eyen

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English[edit]

Etymology[edit]

From Middle English eien, eyen, iȝen (nominative plural of eie), from Old English ēagan (nominative plural of ēage), from Proto-West Germanic *augōn (nominative plural of *augā), from Proto-Germanic *augōnō (nominative plural of *augô).

Pronunciation[edit]

Noun[edit]

eyen

  1. (dialectal or archaic) plural of eye
    • 1590, Edmund Spenser, “(please specify the book)”, in The Faerie Queene. [], London: [] [John Wolfe] for William Ponsonbie, →OCLC:
      While flashing beams do daze his feeble eyen.
    • 1897, William Morris, “Chapter VII. Birdalone Hath an Adventure in the Wood”, in The Water of the Wondrous Isles (Fantasy), Project Gutenberg, published 2005:
      But well are thine eyen set in thy head, wide apart, well opened, []
    • 1903, Florence Converse, Long Will: A Romance, Boston, Mass., New York, N.Y.: Houghton, Mifflin and Company; Cambridge, Mass.: The Riverside Press, page 138:
      Yea, ’t is true; I ’d know thee by thine eyen, that are gray, and thoughtful, and dark with a something that lies behind the colour of them,—and shining by the light of a lamp lit somewhere within.
    • 2001, James Ryman, “‘Meekly We Sing and Say to Thee’”, in Douglas Brooks-Davies, editor, Talking of Mothers: Poems for Every Mother (Everyman’s Poetry), London: Everyman Paperbacks, J.M. Dent, Orion Publishing Group, →ISBN, page 5:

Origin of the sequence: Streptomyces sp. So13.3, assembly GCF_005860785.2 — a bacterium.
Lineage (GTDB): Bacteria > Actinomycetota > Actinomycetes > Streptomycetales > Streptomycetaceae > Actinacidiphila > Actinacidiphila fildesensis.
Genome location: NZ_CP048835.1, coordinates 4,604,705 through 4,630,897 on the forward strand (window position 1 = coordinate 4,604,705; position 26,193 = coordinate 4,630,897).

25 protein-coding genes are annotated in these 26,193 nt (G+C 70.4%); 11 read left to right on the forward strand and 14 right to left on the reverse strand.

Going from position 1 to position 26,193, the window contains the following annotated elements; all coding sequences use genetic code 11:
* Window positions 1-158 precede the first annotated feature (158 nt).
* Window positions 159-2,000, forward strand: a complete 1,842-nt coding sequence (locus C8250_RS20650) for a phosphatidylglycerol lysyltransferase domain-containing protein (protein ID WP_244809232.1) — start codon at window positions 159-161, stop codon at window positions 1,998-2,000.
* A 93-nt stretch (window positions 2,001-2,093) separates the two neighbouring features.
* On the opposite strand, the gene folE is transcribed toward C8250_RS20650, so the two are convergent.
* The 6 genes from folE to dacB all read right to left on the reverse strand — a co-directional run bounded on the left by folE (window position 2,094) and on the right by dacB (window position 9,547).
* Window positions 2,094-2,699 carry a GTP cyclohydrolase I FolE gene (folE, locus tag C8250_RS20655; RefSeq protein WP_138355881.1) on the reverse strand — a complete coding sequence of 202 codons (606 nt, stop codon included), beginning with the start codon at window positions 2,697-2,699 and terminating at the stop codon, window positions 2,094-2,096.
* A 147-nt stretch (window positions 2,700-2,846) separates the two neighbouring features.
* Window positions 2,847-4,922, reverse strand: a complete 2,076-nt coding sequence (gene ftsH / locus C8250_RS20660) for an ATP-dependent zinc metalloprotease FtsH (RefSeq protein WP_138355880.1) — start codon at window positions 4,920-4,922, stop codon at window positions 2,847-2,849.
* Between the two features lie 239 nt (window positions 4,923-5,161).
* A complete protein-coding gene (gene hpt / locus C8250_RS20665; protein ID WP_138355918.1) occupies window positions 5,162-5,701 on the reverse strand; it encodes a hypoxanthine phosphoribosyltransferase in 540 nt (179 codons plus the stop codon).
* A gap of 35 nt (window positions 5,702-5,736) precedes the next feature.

Sweet and benign mediatrix, / Thine eyen of grace on us thou cast, / Since thou art queen of paradise, / And let not our hope be in waste, / But show us thy Son at the last, / Since we do sing and say to thee, ‘Maria, spes nostra, salue.

Anagrams[edit]

Middle English[edit]

Noun[edit]

eyen

  1. Alternative form of eien

Yola[edit]

Noun[edit]

eyen

  1. Alternative form of ieen
    • 1867, CONGRATULATORY ADDRESS IN THE DIALECT OF FORTH AND BARGY, page 114, lines 9-11[1]:
      Yn ercha an aul o' while yt beeth wi gleezom o' core th' oure eyen dwytheth apan ye Vigere o'dicke Zouvereine, Wilyame ee Vourthe,
      In each and every condition it is with joy of heart that our eyes rest upon the representative of that Sovereign, William IV.,
    • 1927, “YOLA ZONG O BARONY VORTH”, in THE ANCIENT DIALECT OF THE BARONIES OF FORTH AND BARGY, COUNTY WEXFORD, page 132, lines 10[2]:
      Aal haar, an wi eyen lik torches o tar?"
      "All hair, and with eyes like torches of tar,"

References[edit]

  1. ^ Jacob Poole (d. 1827) (before 1828), William Barnes, editor, A Glossary, With some Pieces of Verse, of the old Dialect of the English Colony in the Baronies of Forth and Bargy, County of Wexford, Ireland, London: J. Russell Smith, published 1867
  2. ^ Kathleen A. Browne (1927) The Journal of the Royal Society of Antiquaries of Ireland Sixth Series, Vol.17 No.2, Royal Society of Antiquaries of Ireland